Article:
McGuire: How have you worked with Democrats to get meaningful legislation passed?

Luetkemeyer: Well, it's been a struggle, quite frankly, I can tell you that I'm the top Republican in the Small Business Committee. And up until a couple of weeks ago, we had 40 amendments that our team of Republicans offered on different bills, and that not a single one, not one had been approved by the Democrats. And these were not gotcha amendments. So it's been very difficult to work with them. That being said, I did work with the chairman, the past two or three separate pieces of legislation that have been signed into law that address small business issues. So in spite of the fact that they put up a lot of barriers and are very difficult to work with, in fact, don't ask for our opinion on hardly anything. We have been able to get some things done, but working across the aisle and trying to find some common ground. But it is very difficult whenever you have a group in charge that's very, very partisan, and unwilling to work with us on any level whatsoever.

McGuire: How how can the government give Americans relief from the pressure of inflation?

Luetkemeyer: Well, I think there are four pillars or four things that make up inflation. And I've discussed this with some economists over the last several months here. Number one is energy. We need to be energy-independent. Again, you can see by the price of gasoline and diesel fuel, it affects every single industry, every single business, every single household in this country, with higher prices and everything and the ripple effect of that through everything that you purchase.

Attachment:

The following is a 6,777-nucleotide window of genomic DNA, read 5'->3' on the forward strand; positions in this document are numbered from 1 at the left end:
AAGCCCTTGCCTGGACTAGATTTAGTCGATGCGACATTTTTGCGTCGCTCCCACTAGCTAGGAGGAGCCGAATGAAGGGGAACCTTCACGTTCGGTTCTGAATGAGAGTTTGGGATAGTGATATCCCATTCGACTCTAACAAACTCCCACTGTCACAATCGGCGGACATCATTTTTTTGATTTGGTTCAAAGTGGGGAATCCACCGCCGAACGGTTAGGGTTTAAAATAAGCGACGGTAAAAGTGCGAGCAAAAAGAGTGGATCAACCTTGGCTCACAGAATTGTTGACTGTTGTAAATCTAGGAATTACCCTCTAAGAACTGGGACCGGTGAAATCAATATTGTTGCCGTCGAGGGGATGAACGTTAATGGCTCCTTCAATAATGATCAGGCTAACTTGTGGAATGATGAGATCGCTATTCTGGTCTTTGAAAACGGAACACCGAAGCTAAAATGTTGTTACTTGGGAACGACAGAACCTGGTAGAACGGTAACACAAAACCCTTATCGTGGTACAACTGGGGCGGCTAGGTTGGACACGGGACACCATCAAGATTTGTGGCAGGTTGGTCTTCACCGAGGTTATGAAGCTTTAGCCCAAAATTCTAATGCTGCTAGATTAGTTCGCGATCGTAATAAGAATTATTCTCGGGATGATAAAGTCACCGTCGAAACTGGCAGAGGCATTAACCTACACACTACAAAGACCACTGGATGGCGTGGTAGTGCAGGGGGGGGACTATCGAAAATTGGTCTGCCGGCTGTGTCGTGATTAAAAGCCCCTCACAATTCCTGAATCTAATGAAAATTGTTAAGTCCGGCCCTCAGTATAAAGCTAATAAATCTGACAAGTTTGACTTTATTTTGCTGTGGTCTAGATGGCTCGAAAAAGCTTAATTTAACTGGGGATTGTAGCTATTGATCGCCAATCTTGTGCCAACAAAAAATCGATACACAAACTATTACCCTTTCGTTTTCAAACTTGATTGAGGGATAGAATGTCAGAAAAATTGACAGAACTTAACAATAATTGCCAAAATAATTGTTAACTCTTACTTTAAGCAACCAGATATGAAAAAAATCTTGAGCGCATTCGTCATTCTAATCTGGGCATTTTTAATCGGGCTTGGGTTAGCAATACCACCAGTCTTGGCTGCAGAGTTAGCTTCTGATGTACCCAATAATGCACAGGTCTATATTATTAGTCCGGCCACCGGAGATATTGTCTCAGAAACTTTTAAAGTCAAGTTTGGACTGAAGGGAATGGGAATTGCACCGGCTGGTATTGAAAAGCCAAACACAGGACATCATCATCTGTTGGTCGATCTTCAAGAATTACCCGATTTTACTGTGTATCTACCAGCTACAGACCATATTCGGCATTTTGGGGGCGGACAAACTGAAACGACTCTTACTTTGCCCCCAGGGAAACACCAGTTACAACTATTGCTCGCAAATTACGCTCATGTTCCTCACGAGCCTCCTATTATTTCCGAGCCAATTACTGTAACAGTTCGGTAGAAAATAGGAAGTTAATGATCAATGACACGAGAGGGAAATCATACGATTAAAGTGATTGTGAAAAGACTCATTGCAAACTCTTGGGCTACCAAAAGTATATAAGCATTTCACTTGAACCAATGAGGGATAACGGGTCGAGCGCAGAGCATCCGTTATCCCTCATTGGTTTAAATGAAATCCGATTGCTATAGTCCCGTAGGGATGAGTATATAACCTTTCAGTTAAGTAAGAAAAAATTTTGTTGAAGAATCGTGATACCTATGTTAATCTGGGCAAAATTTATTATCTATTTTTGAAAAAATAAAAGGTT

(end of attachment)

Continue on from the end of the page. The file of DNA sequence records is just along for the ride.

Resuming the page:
Number two is regulations. This administration, their own figures show that they cost about $201 billion last year to comply with the first-time new rules and regulations they put in place. To give you a perspective in the Trump administration that was zero because if you remember, President Trump said for every rule you put on the books you take two off that under the Obama administration was about $100 billion per year. So when you put $200 billion more cost into the system that's got to have an inflationary effect.

Number three, it's the money supply. When you keep throwing trillion-dollar bills with all of this money into the system, the definition of inflation is too many dollars chasing too few goods and services. And so we have all this money flooding a system as well as the money that the Federal Reserve was flooding the system with until about a year ago, or six months ago, actually. You wind up with way, way more money in here than can be spent at the level that it was in the previous several months and years.